Probably this says a lot about me, and perhaps it is horrible of me to even confess, but, I confess: I don't enjoy reading the scriptures. I get caught up in small details that don't make sense to me. (Like, if the sun was created on the fourth day, why are the time periods before that also called "days"?) I get annoyed by the things that happen and the choices people must make, by the violence and, most of all, by the patriarchal view of the world. I cannot relate.
Don't get me wrong. I understand the reason for reading scripture. I even understand figuring out how understanding those ancient stories might make me a better person. There are scripture passages I love and I even have a favorite scripture (Isaiah 12:3). There are many stories in the scriptures that I love as well.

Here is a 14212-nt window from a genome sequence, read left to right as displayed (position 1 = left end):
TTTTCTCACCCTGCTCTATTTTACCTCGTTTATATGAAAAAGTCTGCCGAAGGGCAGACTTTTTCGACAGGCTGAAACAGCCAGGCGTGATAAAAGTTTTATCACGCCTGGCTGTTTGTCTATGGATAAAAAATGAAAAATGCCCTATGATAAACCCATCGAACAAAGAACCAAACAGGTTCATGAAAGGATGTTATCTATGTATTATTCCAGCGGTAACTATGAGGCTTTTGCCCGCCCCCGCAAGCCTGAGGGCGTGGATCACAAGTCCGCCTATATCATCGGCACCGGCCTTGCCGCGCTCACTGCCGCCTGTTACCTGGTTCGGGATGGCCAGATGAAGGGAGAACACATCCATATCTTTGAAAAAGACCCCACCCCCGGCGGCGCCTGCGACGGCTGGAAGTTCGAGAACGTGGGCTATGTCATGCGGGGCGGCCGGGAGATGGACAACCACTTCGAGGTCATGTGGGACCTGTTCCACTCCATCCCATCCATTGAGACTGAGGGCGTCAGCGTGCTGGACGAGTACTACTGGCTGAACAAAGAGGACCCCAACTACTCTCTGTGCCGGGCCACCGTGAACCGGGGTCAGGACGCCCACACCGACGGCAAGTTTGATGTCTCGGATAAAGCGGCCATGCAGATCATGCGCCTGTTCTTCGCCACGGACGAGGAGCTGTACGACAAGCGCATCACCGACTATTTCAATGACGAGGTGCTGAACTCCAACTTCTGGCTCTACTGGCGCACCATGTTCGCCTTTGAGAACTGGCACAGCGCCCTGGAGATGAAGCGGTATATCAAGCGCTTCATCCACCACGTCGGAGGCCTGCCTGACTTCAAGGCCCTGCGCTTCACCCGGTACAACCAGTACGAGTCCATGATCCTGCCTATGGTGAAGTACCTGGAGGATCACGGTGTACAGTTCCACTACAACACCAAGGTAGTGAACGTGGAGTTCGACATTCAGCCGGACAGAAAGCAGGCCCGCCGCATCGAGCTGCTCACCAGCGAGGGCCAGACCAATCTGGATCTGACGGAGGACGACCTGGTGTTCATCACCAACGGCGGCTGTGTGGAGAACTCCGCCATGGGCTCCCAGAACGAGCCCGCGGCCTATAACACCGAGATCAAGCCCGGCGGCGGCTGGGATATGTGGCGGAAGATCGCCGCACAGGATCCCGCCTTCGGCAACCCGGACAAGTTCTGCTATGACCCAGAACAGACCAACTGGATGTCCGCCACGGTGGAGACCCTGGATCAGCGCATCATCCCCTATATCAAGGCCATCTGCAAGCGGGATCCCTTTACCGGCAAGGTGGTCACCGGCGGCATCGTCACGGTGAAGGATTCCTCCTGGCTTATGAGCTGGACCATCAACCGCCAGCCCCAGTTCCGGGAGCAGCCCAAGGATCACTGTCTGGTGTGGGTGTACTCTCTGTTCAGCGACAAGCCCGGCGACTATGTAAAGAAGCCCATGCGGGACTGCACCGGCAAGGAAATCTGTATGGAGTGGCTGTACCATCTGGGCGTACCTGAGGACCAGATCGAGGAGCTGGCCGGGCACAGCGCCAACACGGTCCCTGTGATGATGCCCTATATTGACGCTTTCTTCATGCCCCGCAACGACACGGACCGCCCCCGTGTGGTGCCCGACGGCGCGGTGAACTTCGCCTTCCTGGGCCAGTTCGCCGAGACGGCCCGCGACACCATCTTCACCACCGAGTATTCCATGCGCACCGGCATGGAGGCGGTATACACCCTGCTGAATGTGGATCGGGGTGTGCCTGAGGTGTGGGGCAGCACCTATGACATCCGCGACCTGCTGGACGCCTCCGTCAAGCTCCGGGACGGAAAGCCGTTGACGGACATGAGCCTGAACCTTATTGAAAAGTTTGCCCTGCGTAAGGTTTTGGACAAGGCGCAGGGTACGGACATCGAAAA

But I don't love reading the scriptures.
What I do love, however, is a good retelling of a scriptural story. (I also love retellings of mythologies and of Homer's and Virgil's epics and of Shakespeare and even of Austen under the right circumstances.) The Red Tent by Anita Diamant is one of my all-time favorite novels; Mark Twain's The Diary of Adam and Eve gave me a profoundly altered understanding of my relationship to God, and I still sometimes wake up from dreams about Noah's wife inspired by Naamah. I have favorite poems about Mary and Eve and Sarah and Bathsheba.